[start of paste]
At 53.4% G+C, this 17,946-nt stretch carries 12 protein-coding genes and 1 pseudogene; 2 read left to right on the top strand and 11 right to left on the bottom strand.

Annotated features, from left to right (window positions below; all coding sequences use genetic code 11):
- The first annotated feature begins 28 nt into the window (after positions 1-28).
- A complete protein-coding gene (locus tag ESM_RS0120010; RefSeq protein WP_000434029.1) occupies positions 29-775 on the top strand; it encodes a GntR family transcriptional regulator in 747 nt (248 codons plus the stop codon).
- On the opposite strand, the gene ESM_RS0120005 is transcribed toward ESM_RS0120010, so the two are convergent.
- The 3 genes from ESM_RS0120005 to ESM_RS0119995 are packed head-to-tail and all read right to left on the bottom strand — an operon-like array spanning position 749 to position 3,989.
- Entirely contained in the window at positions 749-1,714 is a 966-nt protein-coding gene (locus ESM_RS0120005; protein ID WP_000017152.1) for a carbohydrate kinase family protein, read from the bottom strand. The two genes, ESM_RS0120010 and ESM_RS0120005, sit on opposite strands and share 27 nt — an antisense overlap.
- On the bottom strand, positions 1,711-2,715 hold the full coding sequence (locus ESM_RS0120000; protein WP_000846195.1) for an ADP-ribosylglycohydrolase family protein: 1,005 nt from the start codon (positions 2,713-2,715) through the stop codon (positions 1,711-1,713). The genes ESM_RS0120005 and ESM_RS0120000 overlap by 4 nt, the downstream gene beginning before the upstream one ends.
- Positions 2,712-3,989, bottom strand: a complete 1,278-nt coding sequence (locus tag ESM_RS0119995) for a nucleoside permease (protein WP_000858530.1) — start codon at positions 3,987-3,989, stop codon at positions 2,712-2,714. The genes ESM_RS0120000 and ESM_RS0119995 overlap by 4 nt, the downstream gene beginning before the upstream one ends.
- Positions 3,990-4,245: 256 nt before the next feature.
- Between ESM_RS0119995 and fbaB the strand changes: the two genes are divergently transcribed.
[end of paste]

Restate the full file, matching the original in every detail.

At 53.4% G+C, this 17,946-nt stretch carries 12 protein-coding genes and 1 pseudogene; 2 read left to right on the top strand and 11 right to left on the bottom strand.

Annotated features, from left to right (window positions below; all coding sequences use genetic code 11):
- The first annotated feature begins 28 nt into the window (after positions 1-28).
- A complete protein-coding gene (locus tag ESM_RS0120010; RefSeq protein WP_000434029.1) occupies positions 29-775 on the top strand; it encodes a GntR family transcriptional regulator in 747 nt (248 codons plus the stop codon).
- On the opposite strand, the gene ESM_RS0120005 is transcribed toward ESM_RS0120010, so the two are convergent.
- The 3 genes from ESM_RS0120005 to ESM_RS0119995 are packed head-to-tail and all read right to left on the bottom strand — an operon-like array spanning position 749 to position 3,989.
- Entirely contained in the window at positions 749-1,714 is a 966-nt protein-coding gene (locus ESM_RS0120005; protein ID WP_000017152.1) for a carbohydrate kinase family protein, read from the bottom strand. The two genes, ESM_RS0120010 and ESM_RS0120005, sit on opposite strands and share 27 nt — an antisense overlap.
- On the bottom strand, positions 1,711-2,715 hold the full coding sequence (locus ESM_RS0120000; protein WP_000846195.1) for an ADP-ribosylglycohydrolase family protein: 1,005 nt from the start codon (positions 2,713-2,715) through the stop codon (positions 1,711-1,713). The genes ESM_RS0120005 and ESM_RS0120000 overlap by 4 nt, the downstream gene beginning before the upstream one ends.
- Positions 2,712-3,989, bottom strand: a complete 1,278-nt coding sequence (locus tag ESM_RS0119995) for a nucleoside permease (protein WP_000858530.1) — start codon at positions 3,987-3,989, stop codon at positions 2,712-2,714. The genes ESM_RS0120000 and ESM_RS0119995 overlap by 4 nt, the downstream gene beginning before the upstream one ends.
- Positions 3,990-4,245: 256 nt before the next feature.
- Between ESM_RS0119995 and fbaB the strand changes: the two genes are divergently transcribed.